NEW YORK -- So many bombshells have landed around Alex Rodriguez, they long ago stopped making the New York Yankees flinch. Which is starting to feel like as much of a problem as A-Rod himself. Instead of plowing through just another day, another game, another dissection of yet another A-Rod scandal at the Stadium on Wednesday, when do the Yankees finally ask themselves why they allow it all to persist? Or what they could actually learn from -- would you believe -- the New York Knicks?
The Yankees can keep saying they're "disappointed" with Rodriguez 'til the end of time. Upper management can let the unattributed stories roll on about how the team wouldn't be heartbroken if A-Rod never comes back, especially now that ESPN has reported Rodriguez might be proven a liar again when Biogenesis founder Tony Bosch meets with baseball investigators as soon as this weekend. It even makes total sense for the Yankees to wait and see if insurance money or a possible 100-game suspension will lighten the salary they still owe their injured third baseman.
But the Yankees get no free pass when they act as if they're powerless to stop these sagas Rodriguez keeps dragging them through. Because there actually is another option, and it's the more drastic one the Knicks use all the time on their scandal-besieged or underperforming players: Buy the man out.
Pay Rodriguez to go away.
The timing isn't perfect now. But the Yanks could internally draw a line in the sand -- say the start of spring training of next year -- and finish Rodriguez's transformation from Non-Person to Not Here.
Until that finally happens, the golden handcuffs that currently bind A-Rod and the Yankees together are not something he is doing to them, as indefensible as his behavior has been.
And until the Yanks are ultimately willing to pay Rodriguez to go away, they surrender any right to utter any pieties about being on guard for the "good of the game," or even act as if it's meaningful that A-Rod was recently told he is expected to "act like a Yankee" going forward -- whatever that phrase means to Hal Steinbrenner, who surfaced Monday to say A-Rod had been talked to.
"Act like a Yankee" used to suggest the franchise was gold-plated, or somehow better than the rest. But that changed during the steroid era. The Yanks might not like to hear that, but just a partial list of Yankees who have been implicated in or confessed to PED use in recent years includes Jason Giambi, Gary Sheffield, Roger Clemens, Mike Stanton, Bartolo Colon, Andy Pettitte, Melky Cabrera, Francisco Cervelli, Jesus Montero and Rodriguez. The other day, general manager Brian Cashman termed A-Rod's career, "The Good, The Bad And The Ugly."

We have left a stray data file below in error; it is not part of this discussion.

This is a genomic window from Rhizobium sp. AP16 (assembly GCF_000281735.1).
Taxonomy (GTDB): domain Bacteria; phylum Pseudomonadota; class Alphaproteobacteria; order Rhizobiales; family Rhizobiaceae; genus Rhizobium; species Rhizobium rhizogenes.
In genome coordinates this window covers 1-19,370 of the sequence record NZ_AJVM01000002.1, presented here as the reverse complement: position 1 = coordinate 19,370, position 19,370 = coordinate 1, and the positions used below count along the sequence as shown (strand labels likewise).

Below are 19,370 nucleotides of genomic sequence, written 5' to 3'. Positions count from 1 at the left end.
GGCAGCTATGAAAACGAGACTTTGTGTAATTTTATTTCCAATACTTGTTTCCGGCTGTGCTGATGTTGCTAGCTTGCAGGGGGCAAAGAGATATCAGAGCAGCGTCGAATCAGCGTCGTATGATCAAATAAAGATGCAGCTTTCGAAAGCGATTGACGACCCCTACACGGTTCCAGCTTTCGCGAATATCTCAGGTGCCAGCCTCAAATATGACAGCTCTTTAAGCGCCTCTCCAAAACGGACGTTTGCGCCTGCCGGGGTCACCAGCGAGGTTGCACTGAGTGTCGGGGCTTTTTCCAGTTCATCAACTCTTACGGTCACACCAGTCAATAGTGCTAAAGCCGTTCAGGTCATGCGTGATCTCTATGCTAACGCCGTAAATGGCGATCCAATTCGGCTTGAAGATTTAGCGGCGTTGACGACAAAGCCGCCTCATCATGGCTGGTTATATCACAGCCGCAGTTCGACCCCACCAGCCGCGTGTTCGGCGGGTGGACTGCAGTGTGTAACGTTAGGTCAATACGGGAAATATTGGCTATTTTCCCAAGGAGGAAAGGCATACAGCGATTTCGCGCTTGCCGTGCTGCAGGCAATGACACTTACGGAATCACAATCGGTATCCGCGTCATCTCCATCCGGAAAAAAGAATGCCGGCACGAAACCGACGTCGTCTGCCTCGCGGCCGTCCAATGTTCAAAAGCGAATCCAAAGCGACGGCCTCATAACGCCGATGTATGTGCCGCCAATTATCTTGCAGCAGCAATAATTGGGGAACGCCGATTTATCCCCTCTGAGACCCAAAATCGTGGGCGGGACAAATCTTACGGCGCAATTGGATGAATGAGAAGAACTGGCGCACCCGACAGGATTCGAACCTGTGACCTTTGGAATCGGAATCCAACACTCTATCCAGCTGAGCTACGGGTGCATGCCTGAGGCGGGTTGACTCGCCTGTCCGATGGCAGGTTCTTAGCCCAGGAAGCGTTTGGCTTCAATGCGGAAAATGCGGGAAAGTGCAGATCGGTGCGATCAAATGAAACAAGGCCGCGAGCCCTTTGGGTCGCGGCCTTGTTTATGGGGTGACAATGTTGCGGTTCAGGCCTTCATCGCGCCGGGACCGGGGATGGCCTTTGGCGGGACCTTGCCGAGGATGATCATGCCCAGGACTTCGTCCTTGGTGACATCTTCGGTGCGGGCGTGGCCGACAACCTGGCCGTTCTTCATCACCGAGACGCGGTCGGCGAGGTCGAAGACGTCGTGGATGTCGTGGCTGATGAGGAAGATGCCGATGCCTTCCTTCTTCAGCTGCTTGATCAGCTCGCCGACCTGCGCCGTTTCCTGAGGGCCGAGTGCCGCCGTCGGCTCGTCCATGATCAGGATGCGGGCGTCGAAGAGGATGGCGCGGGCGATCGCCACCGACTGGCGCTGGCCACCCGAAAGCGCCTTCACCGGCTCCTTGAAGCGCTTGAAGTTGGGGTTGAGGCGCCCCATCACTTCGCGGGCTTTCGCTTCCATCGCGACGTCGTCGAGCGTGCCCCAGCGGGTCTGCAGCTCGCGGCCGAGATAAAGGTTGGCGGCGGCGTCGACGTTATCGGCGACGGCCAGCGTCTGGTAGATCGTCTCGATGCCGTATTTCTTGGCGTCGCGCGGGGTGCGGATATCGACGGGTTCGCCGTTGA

The four years and $83 million the Yankees still owe Rodriguez after this season is a lot of time and money to spend. That's undeniable. It also makes sense for them to see if they could reap either the $15 million savings a 100-game suspension would bring or a huge insurance payout if he can't get healthy enough to play again.
And still …
It's not often you can say the crosstown Knicks outdo the Yankees in anything on the management side of the operation. But when it comes to dealing with embarrassing or unwanted drags on the franchise, the Knicks look like cold-eyed realists who cut bait. And the Yankees look like an alligator-armed franchise that won't reach to pick up a dinner check after gorging at the table.
During one stretch that began during the Isiah Thomas regime, the Knicks paid a total of $71.2 million in buyouts and settlements, according to various reports, to make Stephon Marbury ($18.8 million), coach Larry Brown ($18.5 million), Chauncey Billups ($14 million amnesty buyout), and Jalen Rose ($16.9 million) go away, plus another $3 million in cash to Minnesota to take Eddy Curry off their hands (and the Timberwolves promptly bought Curry out). And that total is before you fold in whatever the Knicks paid to shed Maurice Taylor ($7.5 million), Corey Brewer ($3.2 million) and Jerome James. And Don Chaney, Lenny Wilkins, Isiah and the $28.8 million buyout they reportedly gave Larry Johnson in 2001.
Taken all together, it's breathtaking. But a poison pill? No.
So why let the Yankees get away with acting as if what they owe A-Rod is too prohibitive for them to swallow. If it has been doable for the Knicks in a salary-capped, luxury-taxed league, the Yankees have the financial wherewithal to do it, too.
The organizational will is what they'd need to muster. Especially since A-Rod keeps insisting he has no plans to retire.
Yanks manager Joe Girardi spent significant time in his pregame news conference, before the Yankees' businesslike 6-4 win Wednesday, explaining how he doesn't discuss PED use with A-Rod or any of his players. The big-screen TVs in the Yankees' clubhouse were turned off before the game, which prevented any distracting news reports about PEDs or A-Rod from being beamed in before they finished their series sweep of Cleveland, too. But the TVs were turned to a sports news channel in the Indians' clubhouse, and at one point former Yankee Nick Swisher walked through the room and leaned in for a closer look at the stack of tabloid newspapers that had A-Rod's name splashed across the front and back pages in huge type. Then Swisher kept on walking without saying a word.
Later, out in the Indians' dugout, first-year Cleveland manager Terry Francona was asked during his own pregame talk what he thought about the latest Bosch and Biogenesis news. And Francona -- who won the World Series with Manny Ramirez and David Ortiz in Boston, remember -- said, "I think baseball, as an industry, is paying for burying our heads in the sand years ago."
By holding on to A-Rod as long as they have, and the added lunacy of that second contract they gave him, the Yankees might end up paying more than anybody.
They might as well pay up sooner rather than later.